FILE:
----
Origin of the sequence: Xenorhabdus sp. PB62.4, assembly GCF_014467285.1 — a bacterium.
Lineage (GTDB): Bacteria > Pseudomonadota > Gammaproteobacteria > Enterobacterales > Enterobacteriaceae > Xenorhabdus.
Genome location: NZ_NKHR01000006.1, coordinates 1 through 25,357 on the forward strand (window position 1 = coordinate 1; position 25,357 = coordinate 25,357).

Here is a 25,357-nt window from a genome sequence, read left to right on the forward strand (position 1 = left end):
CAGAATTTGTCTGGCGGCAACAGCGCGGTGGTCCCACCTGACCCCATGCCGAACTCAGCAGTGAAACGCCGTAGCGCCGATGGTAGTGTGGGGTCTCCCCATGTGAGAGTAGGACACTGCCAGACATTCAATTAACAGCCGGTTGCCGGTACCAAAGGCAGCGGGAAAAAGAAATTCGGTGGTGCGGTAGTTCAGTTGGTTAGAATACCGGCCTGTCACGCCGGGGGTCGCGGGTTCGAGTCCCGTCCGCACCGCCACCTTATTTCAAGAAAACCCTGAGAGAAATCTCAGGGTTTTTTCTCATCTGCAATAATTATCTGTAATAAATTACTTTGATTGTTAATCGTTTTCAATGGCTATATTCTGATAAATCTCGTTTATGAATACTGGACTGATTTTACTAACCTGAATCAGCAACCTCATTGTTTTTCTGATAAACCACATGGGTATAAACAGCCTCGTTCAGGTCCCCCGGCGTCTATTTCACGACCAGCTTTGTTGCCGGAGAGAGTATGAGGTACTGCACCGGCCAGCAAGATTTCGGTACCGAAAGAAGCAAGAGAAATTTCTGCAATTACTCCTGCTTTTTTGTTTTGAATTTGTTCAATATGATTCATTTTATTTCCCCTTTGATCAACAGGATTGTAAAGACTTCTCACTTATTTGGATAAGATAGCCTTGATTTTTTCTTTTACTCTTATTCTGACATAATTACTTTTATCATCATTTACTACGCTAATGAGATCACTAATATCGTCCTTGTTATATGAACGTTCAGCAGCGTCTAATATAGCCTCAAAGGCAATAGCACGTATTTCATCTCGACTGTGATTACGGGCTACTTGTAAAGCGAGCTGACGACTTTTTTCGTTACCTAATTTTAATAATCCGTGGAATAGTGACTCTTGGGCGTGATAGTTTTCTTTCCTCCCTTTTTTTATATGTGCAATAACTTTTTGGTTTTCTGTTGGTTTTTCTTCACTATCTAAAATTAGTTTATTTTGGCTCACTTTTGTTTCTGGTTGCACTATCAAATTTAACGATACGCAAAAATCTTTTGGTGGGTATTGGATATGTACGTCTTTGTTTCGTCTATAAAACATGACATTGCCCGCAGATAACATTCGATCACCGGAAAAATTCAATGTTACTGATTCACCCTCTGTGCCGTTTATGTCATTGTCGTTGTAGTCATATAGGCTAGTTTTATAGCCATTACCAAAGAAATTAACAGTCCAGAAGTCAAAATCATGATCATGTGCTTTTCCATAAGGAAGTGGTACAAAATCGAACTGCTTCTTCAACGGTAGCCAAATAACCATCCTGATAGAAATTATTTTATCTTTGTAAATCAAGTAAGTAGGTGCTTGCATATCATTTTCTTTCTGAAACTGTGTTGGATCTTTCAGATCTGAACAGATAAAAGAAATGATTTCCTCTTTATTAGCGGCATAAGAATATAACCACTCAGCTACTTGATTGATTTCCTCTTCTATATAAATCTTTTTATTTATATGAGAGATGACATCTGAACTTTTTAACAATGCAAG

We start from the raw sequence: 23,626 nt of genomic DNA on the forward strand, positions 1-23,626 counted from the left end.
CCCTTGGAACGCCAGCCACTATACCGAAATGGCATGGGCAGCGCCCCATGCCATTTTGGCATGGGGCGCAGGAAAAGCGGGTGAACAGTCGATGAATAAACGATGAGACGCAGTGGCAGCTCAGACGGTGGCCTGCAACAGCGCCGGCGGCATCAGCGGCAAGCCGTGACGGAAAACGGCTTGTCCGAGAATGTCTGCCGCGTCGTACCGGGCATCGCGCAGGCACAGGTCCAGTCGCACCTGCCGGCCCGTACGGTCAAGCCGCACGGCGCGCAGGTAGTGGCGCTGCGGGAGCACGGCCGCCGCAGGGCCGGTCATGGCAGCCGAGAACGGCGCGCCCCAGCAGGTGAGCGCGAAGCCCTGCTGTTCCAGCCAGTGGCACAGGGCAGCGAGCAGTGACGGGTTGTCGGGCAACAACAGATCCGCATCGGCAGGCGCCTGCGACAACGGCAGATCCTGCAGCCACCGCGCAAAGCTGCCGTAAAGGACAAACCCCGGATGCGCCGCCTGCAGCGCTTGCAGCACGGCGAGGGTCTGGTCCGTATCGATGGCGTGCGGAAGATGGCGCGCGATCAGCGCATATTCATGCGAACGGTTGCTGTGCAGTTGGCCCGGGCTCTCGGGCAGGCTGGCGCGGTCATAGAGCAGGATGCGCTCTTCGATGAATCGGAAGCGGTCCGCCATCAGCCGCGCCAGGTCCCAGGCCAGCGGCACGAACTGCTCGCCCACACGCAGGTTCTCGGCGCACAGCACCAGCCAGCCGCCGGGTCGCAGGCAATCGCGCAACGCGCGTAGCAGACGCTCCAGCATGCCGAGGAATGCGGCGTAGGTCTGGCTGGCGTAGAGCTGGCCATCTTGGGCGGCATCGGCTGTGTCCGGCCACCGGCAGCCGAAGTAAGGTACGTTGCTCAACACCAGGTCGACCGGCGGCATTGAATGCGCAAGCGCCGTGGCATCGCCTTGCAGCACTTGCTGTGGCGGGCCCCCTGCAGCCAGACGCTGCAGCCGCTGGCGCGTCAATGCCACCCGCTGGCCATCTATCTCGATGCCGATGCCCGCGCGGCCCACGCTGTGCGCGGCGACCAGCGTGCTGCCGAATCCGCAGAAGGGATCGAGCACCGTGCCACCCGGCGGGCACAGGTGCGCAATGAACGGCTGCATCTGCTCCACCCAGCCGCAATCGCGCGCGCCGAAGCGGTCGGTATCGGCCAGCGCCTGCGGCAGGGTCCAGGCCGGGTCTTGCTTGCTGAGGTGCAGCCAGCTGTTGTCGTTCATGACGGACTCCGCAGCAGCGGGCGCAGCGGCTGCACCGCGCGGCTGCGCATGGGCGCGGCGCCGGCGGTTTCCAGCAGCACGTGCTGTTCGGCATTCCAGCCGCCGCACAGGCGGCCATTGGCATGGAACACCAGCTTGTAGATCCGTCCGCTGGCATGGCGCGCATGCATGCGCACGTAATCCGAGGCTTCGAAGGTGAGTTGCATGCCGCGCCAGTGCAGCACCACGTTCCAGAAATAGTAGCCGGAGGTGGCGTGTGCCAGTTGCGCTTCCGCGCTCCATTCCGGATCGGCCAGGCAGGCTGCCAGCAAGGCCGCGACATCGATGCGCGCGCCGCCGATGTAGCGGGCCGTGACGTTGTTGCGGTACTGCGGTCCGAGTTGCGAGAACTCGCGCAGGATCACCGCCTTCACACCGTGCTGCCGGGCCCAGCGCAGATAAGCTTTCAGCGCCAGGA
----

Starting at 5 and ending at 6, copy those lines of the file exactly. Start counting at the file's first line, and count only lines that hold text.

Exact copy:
CAGAATTTGTCTGGCGGCAACAGCGCGGTGGTCCCACCTGACCCCATGCCGAACTCAGCAGTGAAACGCCGTAGCGCCGATGGTAGTGTGGGGTCTCCCCATGTGAGAGTAGGACACTGCCAGACATTCAATTAACAGCCGGTTGCCGGTACCAAAGGCAGCGGGAAAAAGAAATTCGGTGGTGCGGTAGTTCAGTTGGTTAGAATACCGGCCTGTCACGCCGGGGGTCGCGGGTTCGAGTCCCGTCCGCACCGCCACCTTATTTCAAGAAAACCCTGAGAGAAATCTCAGGGTTTTTTCTCATCTGCAATAATTATCTGTAATAAATTACTTTGATTGTTAATCGTTTTCAATGGCTATATTCTGATAAATCTCGTTTATGAATACTGGACTGATTTTACTAACCTGAATCAGCAACCTCATTGTTTTTCTGATAAACCACATGGGTATAAACAGCCTCGTTCAGGTCCCCCGGCGTCTATTTCACGACCAGCTTTGTTGCCGGAGAGAGTATGAGGTACTGCACCGGCCAGCAAGATTTCGGTACCGAAAGAAGCAAGAGAAATTTCTGCAATTACTCCTGCTTTTTTGTTTTGAATTTGTTCAATATGATTCATTTTATTTCCCCTTTGATCAACAGGATTGTAAAGACTTCTCACTTATTTGGATAAGATAGCCTTGATTTTTTCTTTTACTCTTATTCTGACATAATTACTTTTATCATCATTTACTACGCTAATGAGATCACTAATATCGTCCTTGTTATATGAACGTTCAGCAGCGTCTAATATAGCCTCAAAGGCAATAGCACGTATTTCATCTCGACTGTGATTACGGGCTACTTGTAAAGCGAGCTGACGACTTTTTTCGTTACCTAATTTTAATAATCCGTGGAATAGTGACTCTTGGGCGTGATAGTTTTCTTTCCTCCCTTTTTTTATATGTGCAATAACTTTTTGGTTTTCTGTTGGTTTTTCTTCACTATCTAAAATTAGTTTATTTTGGCTCACTTTTGTTTCTGGTTGCACTATCAAATTTAACGATACGCAAAAATCTTTTGGTGGGTATTGGATATGTACGTCTTTGTTTCGTCTATAAAACATGACATTGCCCGCAGATAACATTCGATCACCGGAAAAATTCAATGTTACTGATTCACCCTCTGTGCCGTTTATGTCATTGTCGTTGTAGTCATATAGGCTAGTTTTATAGCCATTACCAAAGAAATTAACAGTCCAGAAGTCAAAATCATGATCATGTGCTTTTCCATAAGGAAGTGGTACAAAATCGAACTGCTTCTTCAACGGTAGCCAAATAACCATCCTGATAGAAATTATTTTATCTTTGTAAATCAAGTAAGTAGGTGCTTGCATATCATTTTCTTTCTGAAACTGTGTTGGATCTTTCAGATCTGAACAGATAAAAGAAATGATTTCCTCTTTATTAGCGGCATAAGAATATAACCACTCAGCTACTTGATTGATTTCCTCTTCTATATAAATCTTTTTATTTATATGAGAGATGACATCTGAACTTTTTAACAATGCAAG

We start from the raw sequence: 23,626 nt of genomic DNA on the forward strand, positions 1-23,626 counted from the left end.